Micromassé: Because You Have Friends

Party like it’s 1986

Micromassé bring their Friends to the party

Twelve songs and 45 minutes: So over! The single reigns supreme.

No wonder instrumental trio Micromassé chose to follow-up their debut self-titled full-length with a two-song maxi-single of sorts. How very contemporary [this was written in late 2014].

Except that they printed it up on a CD and gave it a proper title, Because You Have Friends. With a “Side A” and a “Side B,” even if they’re only one long song each. How very 1986.

That was the year, of course, that Peter Gabriel and Kate Bush released “Don’t Give Up,” which Micromassé cover as their opening track, with Sara Hallie Richardson donating her skills to cover both the verse and chorus parts and Lucas Desmond, Joe Parra and Dave Noyes lending horn talents (hence the album title: the lyric from the song and all the guest types).

Heard the full album version of “Don’t Give Up” lately? Off So? It’s actually pretty funky, with two distinct movements and a touch of afrobeat, stretching out past six minutes (of the numerous cover versions, I’ll take Willie Nelson and Sinead O’Connor). Micromassé get that all out of the way in about 3:25. Richardson sings the verses in feverish double time, then takes a few beats to hit the Bush falsetto in the chorus, and it turns the song inside out, making “the trees had burned down to the ground” sound like an upbeat Irish reel.

By the “we’re proud of who you are” finishing lyrics, she’s in full-voice vibrato, more aggressive than you’ve heard her, dialing up the song’s intensity. Still, though, the track’s only halfway done.

Then it’s time for the funk (in a non-cheesy way), Max Cantlin laying down a hopping bass and Pete Dugas firing in organ chords before a three-piece horn section turns it into a rave-up, with Richardson just languidly dripping in takes on the title phrase. Two takes on the same song, one rock-pop, the other open jazz, back to back, one track. And a lot of fun.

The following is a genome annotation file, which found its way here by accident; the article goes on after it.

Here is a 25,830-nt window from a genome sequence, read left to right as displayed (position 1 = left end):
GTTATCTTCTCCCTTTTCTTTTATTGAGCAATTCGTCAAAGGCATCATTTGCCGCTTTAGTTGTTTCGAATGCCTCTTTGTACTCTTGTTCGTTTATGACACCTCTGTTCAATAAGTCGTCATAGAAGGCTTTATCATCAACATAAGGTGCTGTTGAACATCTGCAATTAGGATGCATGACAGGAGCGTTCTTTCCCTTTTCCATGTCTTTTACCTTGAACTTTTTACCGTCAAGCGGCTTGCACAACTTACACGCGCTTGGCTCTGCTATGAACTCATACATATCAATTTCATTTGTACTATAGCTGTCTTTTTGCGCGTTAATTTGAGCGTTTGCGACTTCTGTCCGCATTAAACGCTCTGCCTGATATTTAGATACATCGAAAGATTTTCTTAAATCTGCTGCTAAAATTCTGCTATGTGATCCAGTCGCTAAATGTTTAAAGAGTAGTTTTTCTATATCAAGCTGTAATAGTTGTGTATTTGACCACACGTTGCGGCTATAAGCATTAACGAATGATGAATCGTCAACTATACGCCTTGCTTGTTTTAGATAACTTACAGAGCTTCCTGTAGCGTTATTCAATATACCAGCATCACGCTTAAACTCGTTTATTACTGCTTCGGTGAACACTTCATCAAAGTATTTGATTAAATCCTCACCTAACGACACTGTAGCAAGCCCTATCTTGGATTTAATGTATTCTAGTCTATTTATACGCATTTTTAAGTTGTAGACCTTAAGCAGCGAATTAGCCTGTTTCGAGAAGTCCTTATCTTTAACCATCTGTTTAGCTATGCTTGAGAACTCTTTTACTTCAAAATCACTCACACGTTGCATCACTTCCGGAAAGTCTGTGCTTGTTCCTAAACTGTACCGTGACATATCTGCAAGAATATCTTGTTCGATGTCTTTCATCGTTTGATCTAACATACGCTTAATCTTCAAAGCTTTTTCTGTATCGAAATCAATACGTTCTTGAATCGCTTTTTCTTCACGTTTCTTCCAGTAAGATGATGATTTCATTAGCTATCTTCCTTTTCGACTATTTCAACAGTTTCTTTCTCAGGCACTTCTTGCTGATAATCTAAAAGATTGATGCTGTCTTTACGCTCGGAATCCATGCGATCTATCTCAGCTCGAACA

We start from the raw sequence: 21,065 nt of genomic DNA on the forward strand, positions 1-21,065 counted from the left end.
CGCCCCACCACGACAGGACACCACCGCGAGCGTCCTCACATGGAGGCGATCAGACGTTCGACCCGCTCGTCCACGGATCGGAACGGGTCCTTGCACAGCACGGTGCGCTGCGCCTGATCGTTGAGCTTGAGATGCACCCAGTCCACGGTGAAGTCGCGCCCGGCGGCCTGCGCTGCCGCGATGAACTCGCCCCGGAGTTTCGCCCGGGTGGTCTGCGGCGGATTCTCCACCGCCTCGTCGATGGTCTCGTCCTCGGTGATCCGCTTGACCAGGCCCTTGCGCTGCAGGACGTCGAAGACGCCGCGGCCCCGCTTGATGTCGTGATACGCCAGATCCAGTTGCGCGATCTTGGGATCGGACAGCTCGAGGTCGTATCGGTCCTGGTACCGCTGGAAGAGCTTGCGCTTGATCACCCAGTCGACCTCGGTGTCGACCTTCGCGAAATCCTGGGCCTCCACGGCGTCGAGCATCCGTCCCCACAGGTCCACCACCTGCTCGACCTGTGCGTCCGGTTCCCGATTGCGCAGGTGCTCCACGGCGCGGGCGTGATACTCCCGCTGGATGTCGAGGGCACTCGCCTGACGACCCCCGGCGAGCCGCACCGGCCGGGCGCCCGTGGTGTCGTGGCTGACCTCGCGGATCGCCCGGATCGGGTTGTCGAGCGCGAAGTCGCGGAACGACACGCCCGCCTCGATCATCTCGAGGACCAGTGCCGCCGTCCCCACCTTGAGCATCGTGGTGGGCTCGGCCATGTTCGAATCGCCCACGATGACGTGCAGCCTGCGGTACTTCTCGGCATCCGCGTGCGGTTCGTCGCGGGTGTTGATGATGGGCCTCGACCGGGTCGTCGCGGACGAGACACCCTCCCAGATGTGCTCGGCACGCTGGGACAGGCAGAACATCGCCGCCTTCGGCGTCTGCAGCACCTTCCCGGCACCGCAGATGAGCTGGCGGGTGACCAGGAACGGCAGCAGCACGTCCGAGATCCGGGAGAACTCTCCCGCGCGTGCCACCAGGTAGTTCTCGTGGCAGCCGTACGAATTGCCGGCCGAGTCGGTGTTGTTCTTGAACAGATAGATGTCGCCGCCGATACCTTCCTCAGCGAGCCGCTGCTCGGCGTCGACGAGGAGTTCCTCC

“Tout Le Monde,” the side B written by Dugas, is much more Herbie Hancock. Parra’s baritone sax is a fat bleat in the opening riffs and the first great break comes from Chris Sweet on the conga/percussion break, which is joined by Dugas with unique percussive organ work.

Later, at six minutes or so, the percussion drops away to nothing but handclaps and we get a series of riffs from Noyes on the trombone and Desmond on the alto sax, with Cantlin laying down a wicka-wicka behind them that’s only in the right channel. The contrast with the intense opening track is striking – this is laid back, messing around, seeing what happens. It’s hard not to get a kick out of the interplay and choreography.

By the time everyone comes back in for the full-band sound, they’re just rolling, with a big band sound like one of those New Orleans stages full of family friends.

But we’re referencing 1986 here, remember, so you’d better be expecting the digital interruption that comes in late, like someone changed the channel to the digital input so they could resume a game of Frogger (watch out for the random fast cars!). It rips you right out of the pocket.

Not to worry, though. It’s only 20 seconds worth, and then it’s right back to the jam, horns swelling and jabbing, organ in lock step, drums conjuring up dreams of Cuba in a sweaty close out that finally stretches past 10 minutes.

Really, Micromassé as a trio works just fine, a jazz outfit rolled in future dust with a great album of smart instrumentals, but these friends are difference makers that create a funkier complement to some of the great R&B outfits Portland has put together (Inside Straight, Model Airplane, etc.). It’s likely a one-off, but that’s more than fine if Micromassé has a few more ideas for creative expression up their sleeves.

Micromassé: Micromassé

Meeting Micromassé